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Institutional Investor (October 5)

2017/ 10/ 08 by jd in Global News

In a recent survey “of 101 investors managing more than $1 trillion combined, 87 percent said they would support the activist campaign of a well-regarded investor if they believed change was necessary at the company in question…. Many of the investors view themselves as change makers, with roughly half saying their firms can meaningfully influence a company’s corporate governance.”

 

Bloomberg (July 3)

2017/ 07/ 04 by jd in Global News

“Strenuous efforts by Chinese regulators to ensure market stability are having the opposite effect.” The rationale is unimportant. “Whether such efforts are meant to protect important companies, stabilize markets or avoid national embarrassment, they’re preventing China’s markets from growing up. And it’s increasingly clear that they’re unnecessary.” Furthermore, “infantilizing Chinese firms…prevents the professionalization of management and improvements in corporate governance.”

 

Financial Times (June 20)

2017/ 07/ 01 by jd in Global News

“Six months into its financial crisis, Toshiba is shaping up as the Sistine Chapel of corporate catastrophes: you have to lie on your back to appreciate its scale, and once you get your eye in, the beauty is mesmerising.” Toshiba’s sweeping catastrophe “encapsulates much that investors — both foreign and domestic — have long despaired.” And “for a Japanese government apparently committed to reversing decades of shoddy corporate governance… Toshiba provides the perfect example of why it is pushing for change.”

 

Financial Times (April 10)

2017/ 04/ 12 by jd in Global News

“Japan’s progress on stewardship and corporate governance reform has looked wobbly of late. The ROE gains made in the first 30 months of Abenomics (up from an average of 5.8 per cent in December 2012 to a mid-2015 peak of 8.8 per cent) have been in steady reversal since then.”

 

The Week (April 2)

2017/ 04/ 03 by jd in Global News

By any measure, Uber has been having a terrible year. Some have posited it could threaten the tech bubble. “Uber is by far the most valuable of the 187 ‘unicorn’ startups valued at $1 billion or more, despite losing at least $1.2 billion in the first half of 2016.” But Uber is unlikely to spark a chain reaction. “The tech industry’s funding sources are more diversified than they were in the original dot-com bubble, and the definition of what makes a ‘technology company’ is also much broader. Odds are, investors will see Uber’s flaws as an isolated case of bad corporate governance, not evidence that they shouldn’t be investing in startups.”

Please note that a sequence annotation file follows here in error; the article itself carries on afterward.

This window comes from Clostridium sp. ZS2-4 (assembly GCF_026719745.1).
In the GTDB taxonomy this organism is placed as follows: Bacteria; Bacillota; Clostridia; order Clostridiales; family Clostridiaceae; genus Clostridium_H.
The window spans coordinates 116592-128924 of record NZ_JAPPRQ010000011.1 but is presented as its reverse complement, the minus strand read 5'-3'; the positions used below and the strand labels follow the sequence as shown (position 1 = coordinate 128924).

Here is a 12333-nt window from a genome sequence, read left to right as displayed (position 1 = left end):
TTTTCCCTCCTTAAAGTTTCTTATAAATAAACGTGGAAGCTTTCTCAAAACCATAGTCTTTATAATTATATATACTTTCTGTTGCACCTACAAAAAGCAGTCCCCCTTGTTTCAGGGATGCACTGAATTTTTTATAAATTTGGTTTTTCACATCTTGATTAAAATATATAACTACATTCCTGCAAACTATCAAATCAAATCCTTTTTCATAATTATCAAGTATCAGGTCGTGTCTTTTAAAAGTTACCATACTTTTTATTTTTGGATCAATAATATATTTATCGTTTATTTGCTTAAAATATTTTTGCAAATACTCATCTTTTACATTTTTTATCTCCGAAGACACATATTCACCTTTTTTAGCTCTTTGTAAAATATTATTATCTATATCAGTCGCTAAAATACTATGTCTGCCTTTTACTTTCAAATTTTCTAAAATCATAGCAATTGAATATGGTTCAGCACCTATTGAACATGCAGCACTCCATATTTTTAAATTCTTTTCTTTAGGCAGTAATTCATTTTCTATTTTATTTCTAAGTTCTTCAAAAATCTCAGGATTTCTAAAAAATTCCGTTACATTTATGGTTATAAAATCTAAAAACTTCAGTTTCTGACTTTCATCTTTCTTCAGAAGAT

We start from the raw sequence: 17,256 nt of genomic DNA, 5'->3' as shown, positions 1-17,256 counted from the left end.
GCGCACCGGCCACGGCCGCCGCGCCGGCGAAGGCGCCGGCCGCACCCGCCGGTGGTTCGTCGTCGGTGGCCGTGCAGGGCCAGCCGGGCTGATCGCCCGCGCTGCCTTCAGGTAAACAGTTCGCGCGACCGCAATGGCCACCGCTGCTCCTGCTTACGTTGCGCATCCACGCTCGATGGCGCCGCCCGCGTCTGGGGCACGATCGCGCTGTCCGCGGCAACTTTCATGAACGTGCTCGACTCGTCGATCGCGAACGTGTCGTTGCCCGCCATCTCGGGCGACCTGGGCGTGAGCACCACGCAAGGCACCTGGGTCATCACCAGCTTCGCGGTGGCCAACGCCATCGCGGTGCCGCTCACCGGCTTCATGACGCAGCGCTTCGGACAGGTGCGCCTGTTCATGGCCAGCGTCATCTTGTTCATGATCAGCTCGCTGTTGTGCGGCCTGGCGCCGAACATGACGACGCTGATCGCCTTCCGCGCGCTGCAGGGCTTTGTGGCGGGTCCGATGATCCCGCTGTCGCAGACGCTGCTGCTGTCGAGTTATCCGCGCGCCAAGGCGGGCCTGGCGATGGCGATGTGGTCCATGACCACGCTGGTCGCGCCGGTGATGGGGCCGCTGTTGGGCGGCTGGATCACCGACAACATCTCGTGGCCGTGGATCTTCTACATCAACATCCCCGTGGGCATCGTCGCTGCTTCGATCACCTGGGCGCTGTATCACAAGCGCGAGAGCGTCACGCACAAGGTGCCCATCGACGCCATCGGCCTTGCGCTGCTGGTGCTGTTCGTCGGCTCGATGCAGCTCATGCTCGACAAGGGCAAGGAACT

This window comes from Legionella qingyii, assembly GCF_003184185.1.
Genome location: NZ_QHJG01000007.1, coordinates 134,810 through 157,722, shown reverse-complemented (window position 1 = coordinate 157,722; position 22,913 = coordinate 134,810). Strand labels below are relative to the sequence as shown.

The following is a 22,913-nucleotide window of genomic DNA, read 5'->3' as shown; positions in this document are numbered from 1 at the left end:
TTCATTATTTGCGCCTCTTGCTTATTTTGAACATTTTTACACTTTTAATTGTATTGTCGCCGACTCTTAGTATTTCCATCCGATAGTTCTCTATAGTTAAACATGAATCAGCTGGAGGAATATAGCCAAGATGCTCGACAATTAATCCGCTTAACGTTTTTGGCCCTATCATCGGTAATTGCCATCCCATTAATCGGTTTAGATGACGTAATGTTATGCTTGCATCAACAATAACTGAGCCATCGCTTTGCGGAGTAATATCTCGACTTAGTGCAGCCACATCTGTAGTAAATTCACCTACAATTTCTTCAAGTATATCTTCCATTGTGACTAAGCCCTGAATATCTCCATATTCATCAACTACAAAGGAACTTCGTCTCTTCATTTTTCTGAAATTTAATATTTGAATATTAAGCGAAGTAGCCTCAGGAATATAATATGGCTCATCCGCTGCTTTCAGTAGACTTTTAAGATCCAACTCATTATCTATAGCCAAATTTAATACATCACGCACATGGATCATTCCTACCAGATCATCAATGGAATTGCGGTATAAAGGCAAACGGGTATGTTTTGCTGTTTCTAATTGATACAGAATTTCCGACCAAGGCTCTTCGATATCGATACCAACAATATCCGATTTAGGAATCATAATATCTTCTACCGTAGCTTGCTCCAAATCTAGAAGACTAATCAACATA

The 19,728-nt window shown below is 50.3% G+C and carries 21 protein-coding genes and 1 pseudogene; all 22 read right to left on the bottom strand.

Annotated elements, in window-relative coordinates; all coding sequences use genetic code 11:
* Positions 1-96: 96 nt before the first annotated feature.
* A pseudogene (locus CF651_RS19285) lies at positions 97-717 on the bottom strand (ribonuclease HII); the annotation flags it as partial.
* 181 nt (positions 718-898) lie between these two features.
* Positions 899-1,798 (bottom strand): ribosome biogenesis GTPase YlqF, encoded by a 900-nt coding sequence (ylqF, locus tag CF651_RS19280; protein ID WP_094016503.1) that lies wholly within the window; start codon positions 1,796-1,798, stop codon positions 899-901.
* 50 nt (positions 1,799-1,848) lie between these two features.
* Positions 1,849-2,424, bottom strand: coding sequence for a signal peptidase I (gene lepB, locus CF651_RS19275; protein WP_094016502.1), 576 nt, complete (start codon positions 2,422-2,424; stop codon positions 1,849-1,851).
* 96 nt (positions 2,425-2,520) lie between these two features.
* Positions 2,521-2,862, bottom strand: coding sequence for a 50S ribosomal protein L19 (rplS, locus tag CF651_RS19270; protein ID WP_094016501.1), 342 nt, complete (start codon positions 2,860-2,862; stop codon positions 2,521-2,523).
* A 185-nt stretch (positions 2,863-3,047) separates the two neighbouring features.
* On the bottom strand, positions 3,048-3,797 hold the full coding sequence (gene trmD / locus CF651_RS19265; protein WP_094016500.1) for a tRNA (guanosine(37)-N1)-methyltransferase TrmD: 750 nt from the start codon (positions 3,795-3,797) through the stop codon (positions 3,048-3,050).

Institutional Investor (December 29)

2016/ 12/ 30 by jd in Global News

“Disruption in the asset management industry is imminent…. Due to a combination of new technologies, shifting demographics and changing client demands, the asset manager of the future must self-regulate, adopt corporate governance by investment firms, invest in technology, and cultivate and keep top-notch talent.”

 

Reuters (August 18)

2016/ 08/ 21 by jd in Global News

“Short-sellers who made their names and fortunes wiping billions off Chinese and Southeast Asian companies are setting their sights on Japan after a series of accounting scandals amplified concerns about weak corporate governance there. Until recently, corporate managers in Japan have enjoyed relatively limited scrutiny of their governance standards and accounting rigor.”

 

Wall Street Journal (July 11)

2016/ 07/ 13 by jd in Global News

Spurred by Japan’s corporate governance reforms, Nintendo finally relented and committed to broadening its reach to mobile devices. Pokémon Go, one result of this decision, has boosted “the struggling Japanese firm’s market value by $7.5 billion—a turn of corporate fortune with lessons for Japan Inc. …. The fitness-conscious should like a video game that requires players to be active, and Nintendo’s long-suffering shareholders are glad that one of their products is breaking the internet. Here’s hoping other notoriously risk-averse Japanese corporations take the hint.”

 

The Economist (February 13)

2016/ 02/ 15 by jd in Global News

Japan’s corporate-governance code emphasizes “shareholder rights and the duty of outside board directors to promote them.” This means Sharp’s external directors will fear “being sued by shareholders if they opted for the INCJ’s much lower bid,” perhaps more than they fear pressure from METI and others to favor the Japanese bid. A deal with “Foxconn would show that Japan is changing its attitude to outsiders. One reason it may come off is that as a failing firm, Sharp matters less for national pride. A foreign takeover of a more successful firm would be different.”

 

Bloomberg (July 21)

2015/ 07/ 22 by jd in Global News

“Japan’s corporate-governance code, introduced only a month ago, raised hopes that the country’s ossified corporate culture might finally crack open. The $1.2 billion accounting scandal at Toshiba…underscores how much further the country has to go.”

 

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